I Have So Much to Say That If I Stay Quiet, Subtitles Will Pop Up
Sometimes we hold back those thoughts and feelings for so long that we can express them without any need for words. It is easy for this to happen because verbal communication only makes up a small percentage of our emotional communication. We can express ourselves with looks, gestures, stances, and attitudes much more than by putting our thoughts and feelings into words. Communication is very flexible and broad, which is why we can say that, despite staying quiet, there are hundreds of indicators that will do the work of subtitles and transmit a message.
In principle, this is not bad, as it is not always appropriate or necessary to put our thoughts or feelings into words to transmit them to others. In this sense, emotional communication offers greater possibilities, and a much wider range of them.
What we must know to refine our communicational skills
As we have just said, emotional communication offers a wide range of possibilities and requires various anchors like our facial expression, movement, gestures, touch, word choice, tone of voice, metaphors, etc.
The most complicated attempts to connect are those that are hidden by anger or sadness. There are many reasons why we do not want to express our feelings when they are mixed with negative experiences or emotions.
Sometimes we think the best way to resolve things and give a positive spin to situations is by leaving out what is bothering us and avoiding thinking about things that make us sad, angry, or frightened.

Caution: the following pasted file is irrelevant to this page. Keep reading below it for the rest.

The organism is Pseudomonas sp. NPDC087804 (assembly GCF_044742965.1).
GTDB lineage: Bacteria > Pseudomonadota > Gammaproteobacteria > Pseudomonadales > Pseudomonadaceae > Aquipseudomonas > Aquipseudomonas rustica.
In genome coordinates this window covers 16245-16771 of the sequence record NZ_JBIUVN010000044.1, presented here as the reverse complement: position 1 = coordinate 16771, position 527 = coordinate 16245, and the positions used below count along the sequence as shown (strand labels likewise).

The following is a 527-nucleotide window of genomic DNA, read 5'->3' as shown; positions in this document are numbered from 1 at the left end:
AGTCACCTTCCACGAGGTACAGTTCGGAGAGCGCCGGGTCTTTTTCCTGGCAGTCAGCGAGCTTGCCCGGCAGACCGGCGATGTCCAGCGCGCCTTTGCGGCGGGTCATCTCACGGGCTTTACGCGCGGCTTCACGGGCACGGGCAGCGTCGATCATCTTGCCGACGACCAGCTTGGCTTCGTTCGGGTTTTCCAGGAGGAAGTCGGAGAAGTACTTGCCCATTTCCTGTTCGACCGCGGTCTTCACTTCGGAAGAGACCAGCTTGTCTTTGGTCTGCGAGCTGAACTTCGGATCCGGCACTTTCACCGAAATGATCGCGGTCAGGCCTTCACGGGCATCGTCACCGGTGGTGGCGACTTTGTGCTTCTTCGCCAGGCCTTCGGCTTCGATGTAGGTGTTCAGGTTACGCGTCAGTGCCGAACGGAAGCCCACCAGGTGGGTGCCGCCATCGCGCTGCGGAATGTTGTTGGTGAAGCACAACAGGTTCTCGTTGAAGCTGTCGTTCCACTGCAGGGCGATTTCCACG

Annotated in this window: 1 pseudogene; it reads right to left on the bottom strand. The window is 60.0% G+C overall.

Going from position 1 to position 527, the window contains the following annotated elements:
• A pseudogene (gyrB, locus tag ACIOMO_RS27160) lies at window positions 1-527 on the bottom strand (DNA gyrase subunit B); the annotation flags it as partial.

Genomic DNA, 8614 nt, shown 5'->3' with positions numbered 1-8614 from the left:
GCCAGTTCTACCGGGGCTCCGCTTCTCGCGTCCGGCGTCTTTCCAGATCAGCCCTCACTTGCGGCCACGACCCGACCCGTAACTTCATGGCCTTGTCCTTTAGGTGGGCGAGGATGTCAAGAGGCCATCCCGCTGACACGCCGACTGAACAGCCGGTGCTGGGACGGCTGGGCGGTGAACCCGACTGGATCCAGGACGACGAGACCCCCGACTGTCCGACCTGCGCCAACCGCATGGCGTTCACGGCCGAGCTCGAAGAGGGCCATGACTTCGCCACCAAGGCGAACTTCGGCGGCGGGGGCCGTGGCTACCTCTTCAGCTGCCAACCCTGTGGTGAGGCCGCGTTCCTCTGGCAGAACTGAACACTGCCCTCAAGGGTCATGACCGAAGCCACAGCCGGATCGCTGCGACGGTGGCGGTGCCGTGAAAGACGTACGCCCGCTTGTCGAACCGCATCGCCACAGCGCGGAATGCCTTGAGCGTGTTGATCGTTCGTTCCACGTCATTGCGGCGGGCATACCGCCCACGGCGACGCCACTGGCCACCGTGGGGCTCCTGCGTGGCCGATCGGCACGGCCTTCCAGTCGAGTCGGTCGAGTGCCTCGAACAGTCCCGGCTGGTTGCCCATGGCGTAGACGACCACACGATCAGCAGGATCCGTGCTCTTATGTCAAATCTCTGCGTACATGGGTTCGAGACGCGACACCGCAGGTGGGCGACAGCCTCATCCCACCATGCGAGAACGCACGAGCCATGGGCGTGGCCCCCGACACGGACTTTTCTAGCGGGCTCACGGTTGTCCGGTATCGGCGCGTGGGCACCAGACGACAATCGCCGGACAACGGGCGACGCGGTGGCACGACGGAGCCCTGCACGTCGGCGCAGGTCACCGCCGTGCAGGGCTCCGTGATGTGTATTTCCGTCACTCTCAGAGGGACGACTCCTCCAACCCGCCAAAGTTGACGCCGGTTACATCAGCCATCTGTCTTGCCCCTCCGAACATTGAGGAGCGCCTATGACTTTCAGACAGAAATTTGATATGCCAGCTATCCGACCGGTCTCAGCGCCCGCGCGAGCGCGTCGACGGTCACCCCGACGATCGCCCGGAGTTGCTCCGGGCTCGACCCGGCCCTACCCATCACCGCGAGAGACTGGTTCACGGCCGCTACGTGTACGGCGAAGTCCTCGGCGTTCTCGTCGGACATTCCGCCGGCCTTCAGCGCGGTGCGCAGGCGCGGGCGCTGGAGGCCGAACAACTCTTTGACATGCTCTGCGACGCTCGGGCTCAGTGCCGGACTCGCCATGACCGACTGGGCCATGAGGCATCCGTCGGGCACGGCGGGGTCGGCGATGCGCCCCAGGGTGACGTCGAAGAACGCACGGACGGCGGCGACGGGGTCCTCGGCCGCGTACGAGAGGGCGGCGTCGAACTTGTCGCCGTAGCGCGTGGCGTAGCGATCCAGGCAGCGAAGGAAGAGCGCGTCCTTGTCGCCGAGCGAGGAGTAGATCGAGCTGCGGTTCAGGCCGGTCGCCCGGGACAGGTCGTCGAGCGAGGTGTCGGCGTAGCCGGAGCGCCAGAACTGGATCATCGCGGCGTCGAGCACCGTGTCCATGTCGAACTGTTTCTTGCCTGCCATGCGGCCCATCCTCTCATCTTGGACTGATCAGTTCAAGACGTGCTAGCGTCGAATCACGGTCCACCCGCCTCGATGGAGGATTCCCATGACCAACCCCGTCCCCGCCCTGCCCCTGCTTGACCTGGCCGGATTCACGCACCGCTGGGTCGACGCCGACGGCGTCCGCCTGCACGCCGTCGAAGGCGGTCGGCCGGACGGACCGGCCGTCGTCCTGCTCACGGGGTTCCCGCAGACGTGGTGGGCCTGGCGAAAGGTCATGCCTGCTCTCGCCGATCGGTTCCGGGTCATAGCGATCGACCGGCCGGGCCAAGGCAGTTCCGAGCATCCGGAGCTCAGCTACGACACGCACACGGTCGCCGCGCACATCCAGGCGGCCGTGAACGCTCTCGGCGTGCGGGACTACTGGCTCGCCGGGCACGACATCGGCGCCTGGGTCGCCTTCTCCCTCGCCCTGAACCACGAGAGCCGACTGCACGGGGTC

Other times, we think that our feelings are too terrifying or bothersome to express them. We may even think it is unfair to burden the people around us with emotional matters and feelings that “don’t matter.”
Furthermore, we may not even know how to find the words to express what is happening to us or what we may feel like by making our feelings a reason to communicate, we will lose intimacy and privacy.
However, as we said, the fact that we are trying to hide our feelings does not imply that they are not seen. Sooner or later they will make themselves seen.
It is not hard for us to imagine how, behind sarcasm, hostility is palpable, or how a person who looks away and smiles can be in love with someone, but does not want to recognize it.
In fact, when it comes to sharing an emotional message, we all tend to focus on our posture, facial expression, tone of voice… that is, rather than focusing on what is being said, we focus on how it is said.
Both communication and reading emotional language requires us to:
- Pay attention to the face and facial expressions.
- Interpret movements and gestures.
- Lend importance to the language of touch.
- Look at what the voice reveals.
- Transform sensations into words.
- Know how to listen to ourselves and listen to others.
In short, good emotional communication requires something more than saying the right words, so we need to send as well as receive nonverbal messages with precision. It is rare for us to only use facial expressions or gesticulation to communicate; we do it with our entire being.
This is why it is important for us to synchronize all of these in order to express what we are feeling in our heart of hearts and to improve our general mood. The tears that we do not cry and the words that we do not say can end up overwhelming us and they especially give rise to misunderstandings and unnecessary emotional isolation.
When we turn into skillful communicators, our relationships improve, as well as our way of seeing life and looking at conflicts. This helps us feel better and know how to listen to ourselves, which, though it requires effort, is definitely worth it.